Few environments present training challenges more difficult than those encountered in disaster management. The elements of any particular disaster – including location, severity, duration, the extent of damage to infrastructure, and existence of any continuing threat – are unique. Even so, and regardless of the exact nature of the event, one thing is certain: public agencies and first responders need immediate access to accurate data regarding conditions in precise locations. That not only allows the correct first responders to be deployed to the places where they can have the most impact, but it also reduces the confusion inherent the same conditions being reported by different people in different media.
Enter the National Geospatial-Intelligence Agency’s open-source disaster mapping system, GeoQ. Developed by Presidential Innovation Fellows in conjunction with the NGA and FEMA, the platform allows for crowdsourcing of geo-tagged photographs depicting conditions on the ground into GeoQ, which local or regional agencies can access in real time to better understand conditions on the ground and to more effectively deploy first responders.
To date, GeoQ has been used with good results in connection with 15 disasters including the Nepal earthquake. But GeoQ’s utility is not limited to geographic-condition reporting. A more recently-added functionality is triage data sharing, added after NGA’s Huntsville, Alabama team reported that first responders were recording, on their own arms, triage-related information such as the number of critically injured patients.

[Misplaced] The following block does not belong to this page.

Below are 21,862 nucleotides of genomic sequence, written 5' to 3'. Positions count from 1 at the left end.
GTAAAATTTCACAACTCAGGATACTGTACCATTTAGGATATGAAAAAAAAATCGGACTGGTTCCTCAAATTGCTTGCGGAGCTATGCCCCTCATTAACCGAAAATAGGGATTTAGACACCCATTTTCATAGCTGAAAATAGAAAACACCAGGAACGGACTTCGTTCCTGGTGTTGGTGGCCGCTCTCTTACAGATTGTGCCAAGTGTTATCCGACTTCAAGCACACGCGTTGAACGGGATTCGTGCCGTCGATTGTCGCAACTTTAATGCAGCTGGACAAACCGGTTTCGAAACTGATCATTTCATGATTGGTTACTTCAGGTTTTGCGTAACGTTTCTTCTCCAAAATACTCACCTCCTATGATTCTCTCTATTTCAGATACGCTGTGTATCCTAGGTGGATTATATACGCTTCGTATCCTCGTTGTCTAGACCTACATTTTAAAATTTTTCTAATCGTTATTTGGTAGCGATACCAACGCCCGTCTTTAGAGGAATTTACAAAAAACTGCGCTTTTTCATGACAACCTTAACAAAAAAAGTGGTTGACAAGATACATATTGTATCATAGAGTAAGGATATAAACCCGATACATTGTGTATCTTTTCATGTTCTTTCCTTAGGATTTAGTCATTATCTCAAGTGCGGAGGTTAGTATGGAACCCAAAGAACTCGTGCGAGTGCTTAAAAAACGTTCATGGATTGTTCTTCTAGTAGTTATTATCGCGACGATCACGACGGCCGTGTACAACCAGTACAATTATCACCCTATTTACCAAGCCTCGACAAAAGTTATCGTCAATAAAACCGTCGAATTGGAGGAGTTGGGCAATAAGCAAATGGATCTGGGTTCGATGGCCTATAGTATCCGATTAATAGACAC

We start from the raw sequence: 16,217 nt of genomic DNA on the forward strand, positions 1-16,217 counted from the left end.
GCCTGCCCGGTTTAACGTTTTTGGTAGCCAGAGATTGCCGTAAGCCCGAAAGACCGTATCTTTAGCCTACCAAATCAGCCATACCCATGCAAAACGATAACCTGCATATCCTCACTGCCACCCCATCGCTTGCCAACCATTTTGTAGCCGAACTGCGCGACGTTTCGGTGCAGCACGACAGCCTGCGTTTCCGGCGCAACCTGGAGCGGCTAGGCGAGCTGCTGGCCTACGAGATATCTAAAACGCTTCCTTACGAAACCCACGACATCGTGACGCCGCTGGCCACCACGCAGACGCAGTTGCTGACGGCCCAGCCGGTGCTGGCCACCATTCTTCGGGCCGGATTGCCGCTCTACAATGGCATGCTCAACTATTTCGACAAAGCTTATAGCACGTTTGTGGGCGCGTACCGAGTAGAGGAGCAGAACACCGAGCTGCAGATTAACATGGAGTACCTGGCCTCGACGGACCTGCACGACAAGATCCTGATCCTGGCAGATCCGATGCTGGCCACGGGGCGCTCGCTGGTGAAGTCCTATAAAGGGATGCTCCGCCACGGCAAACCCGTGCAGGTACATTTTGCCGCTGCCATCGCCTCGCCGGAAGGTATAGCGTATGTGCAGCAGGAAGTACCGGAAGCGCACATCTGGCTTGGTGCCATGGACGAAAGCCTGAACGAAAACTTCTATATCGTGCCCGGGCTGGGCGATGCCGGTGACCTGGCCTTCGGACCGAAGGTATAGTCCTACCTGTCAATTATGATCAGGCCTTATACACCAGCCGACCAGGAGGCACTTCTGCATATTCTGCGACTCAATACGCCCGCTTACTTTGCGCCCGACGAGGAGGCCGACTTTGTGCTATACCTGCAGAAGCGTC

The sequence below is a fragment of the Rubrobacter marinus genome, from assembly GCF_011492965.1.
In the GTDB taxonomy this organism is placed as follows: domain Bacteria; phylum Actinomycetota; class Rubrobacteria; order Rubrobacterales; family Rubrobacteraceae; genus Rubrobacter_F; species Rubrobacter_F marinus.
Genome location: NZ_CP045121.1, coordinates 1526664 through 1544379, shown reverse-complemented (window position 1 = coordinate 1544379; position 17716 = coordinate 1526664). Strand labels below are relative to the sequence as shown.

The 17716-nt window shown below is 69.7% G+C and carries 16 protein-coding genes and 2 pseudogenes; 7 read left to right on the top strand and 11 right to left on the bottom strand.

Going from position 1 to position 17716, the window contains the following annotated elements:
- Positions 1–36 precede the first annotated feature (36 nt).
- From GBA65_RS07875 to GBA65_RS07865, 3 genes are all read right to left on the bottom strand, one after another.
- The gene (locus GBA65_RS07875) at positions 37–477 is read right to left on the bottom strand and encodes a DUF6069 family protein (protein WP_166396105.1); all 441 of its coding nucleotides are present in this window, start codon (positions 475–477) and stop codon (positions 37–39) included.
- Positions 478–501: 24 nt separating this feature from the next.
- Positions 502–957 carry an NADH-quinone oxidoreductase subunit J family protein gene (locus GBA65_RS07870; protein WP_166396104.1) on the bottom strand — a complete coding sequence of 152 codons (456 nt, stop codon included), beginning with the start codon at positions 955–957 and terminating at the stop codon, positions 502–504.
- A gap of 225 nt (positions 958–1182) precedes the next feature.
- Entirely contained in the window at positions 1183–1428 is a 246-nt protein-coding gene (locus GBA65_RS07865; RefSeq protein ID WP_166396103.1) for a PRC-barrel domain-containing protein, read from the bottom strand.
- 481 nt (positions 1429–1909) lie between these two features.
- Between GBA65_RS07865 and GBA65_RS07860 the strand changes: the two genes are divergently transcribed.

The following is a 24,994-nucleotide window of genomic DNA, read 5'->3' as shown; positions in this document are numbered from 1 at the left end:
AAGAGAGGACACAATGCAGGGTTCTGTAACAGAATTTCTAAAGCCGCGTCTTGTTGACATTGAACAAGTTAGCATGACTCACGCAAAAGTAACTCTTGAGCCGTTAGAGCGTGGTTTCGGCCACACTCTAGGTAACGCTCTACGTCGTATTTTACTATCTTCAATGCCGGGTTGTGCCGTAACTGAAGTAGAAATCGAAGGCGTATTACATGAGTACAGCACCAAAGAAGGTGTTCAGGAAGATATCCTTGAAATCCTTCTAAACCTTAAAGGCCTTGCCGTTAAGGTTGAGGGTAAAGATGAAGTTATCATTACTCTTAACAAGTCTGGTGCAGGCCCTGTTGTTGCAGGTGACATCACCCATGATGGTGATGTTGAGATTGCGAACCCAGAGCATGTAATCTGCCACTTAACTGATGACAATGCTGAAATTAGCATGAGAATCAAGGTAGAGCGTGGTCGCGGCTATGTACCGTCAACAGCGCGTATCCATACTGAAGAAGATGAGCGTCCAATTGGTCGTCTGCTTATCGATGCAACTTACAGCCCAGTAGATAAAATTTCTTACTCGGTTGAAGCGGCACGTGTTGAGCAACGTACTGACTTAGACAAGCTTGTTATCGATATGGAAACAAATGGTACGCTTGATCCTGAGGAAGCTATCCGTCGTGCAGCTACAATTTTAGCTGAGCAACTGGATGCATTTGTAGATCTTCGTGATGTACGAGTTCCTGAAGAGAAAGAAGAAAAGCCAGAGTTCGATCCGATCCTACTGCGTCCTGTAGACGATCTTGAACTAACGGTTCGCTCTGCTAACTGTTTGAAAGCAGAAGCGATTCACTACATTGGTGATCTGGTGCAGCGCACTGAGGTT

NGA tech lead Ray Bauer, who was awarded a 2015 People’s Choice Bold Award for his efforts to advance GeoQ, has identified the value of and has promoted GeoQ as a game-based training tool. After the NGA evaluated other platforms such as the Waze real-time traffic application, NGA augmented GeoQ by adding a gamification server and game-driven content allowing first responders to earn points and/or badges for various tasks such as accurately locating and reporting buildings that had been damaged by a tornado.
As of now, GeoQ badges are awarded for successful completion of training exercises and related activity concerning tornadoes, earthquakes and hurricanes. The system in fact was tested in the aftermath of a tornado in Oklahoma. Bauer explained: “We actually tested gamification … and we witnessed what was I thought pretty awesome. We didn’t even tell the folks what the points were for, and people started to compete in a friendly way. They were actually coming to look for more work, because the analyst next to them had completed their work and had 10 points and they completed theirs, and only had eight.”
The NGA is counting on local and state authorities to use GeoQ, which is open-sourced, as a springboard for creating locally-relevant disaster training. That’s consistent with Bauer’s view that the emergency management paradigm – in which federal agencies invariably end up taking the lead in relief efforts – should be reversed so that local authorities are in the lead. With access to GeoQ images and data, local authorities invariably will increase efficiency in disaster response.
Image credit: flickr